Reviews for Manjiro : The Boy Who Risked His Life for Two Countries

Booklist Reviews 2008 September #1
This picture-book biography profiles America's first Japanese resident. Manjiro was a 14-year-old Japanese fisherman when his boat was swept out to sea in 1841. At that time, the law threatened death to any citizen who returned after leaving Japan. A castaway on a rocky island, Manjiro was rescued by an American ship whose captain took the boy under his wing, taught him navigation and farming, sent him to school, and enabled him to realize his dream of returning home. From Massachusetts, where a church deacon steered Manjiro to the Negro section, to California, where he successfully panned for gold, McCully's clearly written narrative portrays mid-nineteenth-century America as vividly as Manjiro's adventures, and both setting and characters come to life in this Caldecott-winning illustrator's dramatic paintings. Lists of books and Web sites are appended, along with an author's note commenting on matters outside the scope of the story, such as the long period of Japanese isolation and Manjiro's later achievements. Copyright 2008 Booklist Reviews.

Horn Book Guide Reviews 2009 Spring
Manjiro, fourteen, survives being lost at sea in the 1840s. Rescued by whalers, he's taken to New England where he diligently equips himself with the skills to return to Japan almost ten years later. The story is well told and involving. Alternating half- and full-page watercolors provide atmosphere and historic detail. An informative note and a world map of Manjiro's travels are appended. Websites. Bib. Copyright 2008 Horn Book Guide Reviews.

Horn Book Magazine Reviews 2008 #6
"For over two and a half centuries Japan had been closed to the outside world. Anyone who tried to return after leaving the country could be put to death." So even if Manjiro and his fellow fishermen do survive (first) a storm and (second) being lost at sea, their welcome home is uncertain. In this true story from the 1840s, Manjiro, fourteen, eventually finds himself rescued by American whalers, who take him back to New England where he diligently equips himself with the skills and acquires the funding to return to Japan almost ten years later. Though long for a picture book, the story is well told and involving; alternating half- and full-page watercolor illustrations aren't always as dramatic as they should be but provide atmosphere and historic detail. An informative note, a world map of Manjiro's travels, and a bibliography are appended. Copyright 2008 Horn Book Magazine Reviews.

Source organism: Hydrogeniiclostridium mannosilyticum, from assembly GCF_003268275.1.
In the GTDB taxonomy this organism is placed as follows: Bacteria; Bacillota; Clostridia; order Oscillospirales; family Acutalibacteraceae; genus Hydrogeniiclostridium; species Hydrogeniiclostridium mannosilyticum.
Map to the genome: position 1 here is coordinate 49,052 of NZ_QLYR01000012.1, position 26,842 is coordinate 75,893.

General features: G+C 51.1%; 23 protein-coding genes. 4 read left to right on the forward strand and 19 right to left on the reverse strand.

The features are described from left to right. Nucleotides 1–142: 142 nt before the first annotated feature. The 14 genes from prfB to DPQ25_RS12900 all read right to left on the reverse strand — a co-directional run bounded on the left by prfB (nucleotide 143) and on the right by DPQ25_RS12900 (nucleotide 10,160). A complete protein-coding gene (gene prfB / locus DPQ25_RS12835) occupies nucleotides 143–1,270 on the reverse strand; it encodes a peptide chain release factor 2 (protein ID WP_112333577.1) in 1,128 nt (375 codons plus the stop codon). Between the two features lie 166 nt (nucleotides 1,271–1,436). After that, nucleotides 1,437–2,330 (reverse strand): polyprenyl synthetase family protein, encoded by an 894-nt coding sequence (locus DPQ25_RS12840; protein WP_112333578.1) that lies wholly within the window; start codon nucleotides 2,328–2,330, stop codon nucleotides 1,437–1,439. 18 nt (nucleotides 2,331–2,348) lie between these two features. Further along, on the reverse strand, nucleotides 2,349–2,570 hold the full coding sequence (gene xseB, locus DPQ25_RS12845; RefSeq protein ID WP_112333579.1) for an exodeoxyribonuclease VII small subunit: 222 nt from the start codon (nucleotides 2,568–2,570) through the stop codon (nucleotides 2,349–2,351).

Kirkus Reviews 2008 September #1
In this incredible true story, a poor Japanese boy, through fate and enterprise, bridges the cultural gap between Japan and America at a time when Japan was isolated from the world. In 1841, 14-year-old Manjiro and four other fishermen became castaways on a desert island for six months until rescued by an American whaling ship. The resourceful, adaptable Manjiro soon became Captain Whitfield's favorite, eventually returning to Fairhaven, Mass., where Whitfield educated and mentored him. Initially regarded as a foreigner, the enterprising Manjiro became a popular, respected member of the community, but never forgot his family in Japan. He subsequently worked on a whaling ship and in the California gold rush to save enough money to return to his native land, where he was instrumental in teaching Japan about America. The historically rich text and the realistic watercolor illustrations capture Manjiro's life and times--both in Japan and New England--making this a first-rate introduction to a relatively unknown young figure in Japanese-American relations. (author's note, map, bibliography) (Picture book/biography. 7-11) Copyright Kirkus 2008 Kirkus/BPI Communications.All rights reserved.

School Library Journal Reviews 2008 October

Gr 3-6-- A fascinating episode from Japanese history, related in an oversize picture-book format. In 1841, while 14-year-old Manjiro and four men were fishing, their small boat was destroyed in a storm, and they were cast away on a tiny island for almost six months. Though they survived a drought and an earthquake, they feared for their lives. "For over two and a half centuries Japan had been closed to the outside world. Anyone who tried to return after leaving the country could be put to death." They were finally rescued by a New England whaling ship. At journey's end, Captain Whitfield took Manjiro home to New Bedford, MA. Whitfield married and bought a farm where the boy learned to plant, cultivate, harvest, and ride a horse--a skill reserved for samurai in Japan. Despite increasing homesickness, he attended school and graduated at the top of his class. In 1849, the California gold rush lured him to San Francisco where he collected $600 in gold dust in 70 days. Finally, after a nine-year absence, he headed back to Japan with two of the original castaways. When they arrived, government officials jailed and questioned them for seven months. He told them of America's desire to trade and of railroads, telegraphs, drawbridges, and wristwatches. At last, he became an honored samurai. An author's note gives background on Japan's 250-year isolationist policy and how one curious, determined boy opened the door to the Western world. McCully's realistic watercolors are striking against white backgrounds and show the contrast between traditional Japanese and 19th-century New Englanders as well as the tumultuous seas and perils of a fishing life. An exciting account of a pivotal period in U.S.-Japanese history.--Barbara Auerbach, New York City Public Schools

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